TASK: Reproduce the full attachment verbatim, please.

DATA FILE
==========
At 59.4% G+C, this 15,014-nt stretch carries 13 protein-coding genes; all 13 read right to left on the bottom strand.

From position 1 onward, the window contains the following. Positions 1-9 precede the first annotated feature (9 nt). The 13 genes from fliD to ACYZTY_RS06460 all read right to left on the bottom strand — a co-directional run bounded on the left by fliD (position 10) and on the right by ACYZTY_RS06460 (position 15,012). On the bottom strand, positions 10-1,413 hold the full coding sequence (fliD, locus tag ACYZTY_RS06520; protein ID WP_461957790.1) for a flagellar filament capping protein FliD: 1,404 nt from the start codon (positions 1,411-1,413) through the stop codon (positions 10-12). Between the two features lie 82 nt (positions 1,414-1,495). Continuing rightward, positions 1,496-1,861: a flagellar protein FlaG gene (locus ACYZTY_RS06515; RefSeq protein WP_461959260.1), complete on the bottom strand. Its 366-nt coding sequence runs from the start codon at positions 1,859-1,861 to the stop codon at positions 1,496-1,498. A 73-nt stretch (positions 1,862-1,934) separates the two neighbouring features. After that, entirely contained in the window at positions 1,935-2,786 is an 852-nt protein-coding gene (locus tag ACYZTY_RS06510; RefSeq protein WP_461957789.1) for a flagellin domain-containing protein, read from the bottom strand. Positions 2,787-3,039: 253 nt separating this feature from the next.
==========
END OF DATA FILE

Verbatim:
At 59.4% G+C, this 15,014-nt stretch carries 13 protein-coding genes; all 13 read right to left on the bottom strand.

From position 1 onward, the window contains the following. Positions 1-9 precede the first annotated feature (9 nt). The 13 genes from fliD to ACYZTY_RS06460 all read right to left on the bottom strand — a co-directional run bounded on the left by fliD (position 10) and on the right by ACYZTY_RS06460 (position 15,012). On the bottom strand, positions 10-1,413 hold the full coding sequence (fliD, locus tag ACYZTY_RS06520; protein ID WP_461957790.1) for a flagellar filament capping protein FliD: 1,404 nt from the start codon (positions 1,411-1,413) through the stop codon (positions 10-12). Between the two features lie 82 nt (positions 1,414-1,495). Continuing rightward, positions 1,496-1,861: a flagellar protein FlaG gene (locus ACYZTY_RS06515; RefSeq protein WP_461959260.1), complete on the bottom strand. Its 366-nt coding sequence runs from the start codon at positions 1,859-1,861 to the stop codon at positions 1,496-1,498. A 73-nt stretch (positions 1,862-1,934) separates the two neighbouring features. After that, entirely contained in the window at positions 1,935-2,786 is an 852-nt protein-coding gene (locus tag ACYZTY_RS06510; RefSeq protein WP_461957789.1) for a flagellin domain-containing protein, read from the bottom strand. Positions 2,787-3,039: 253 nt separating this feature from the next.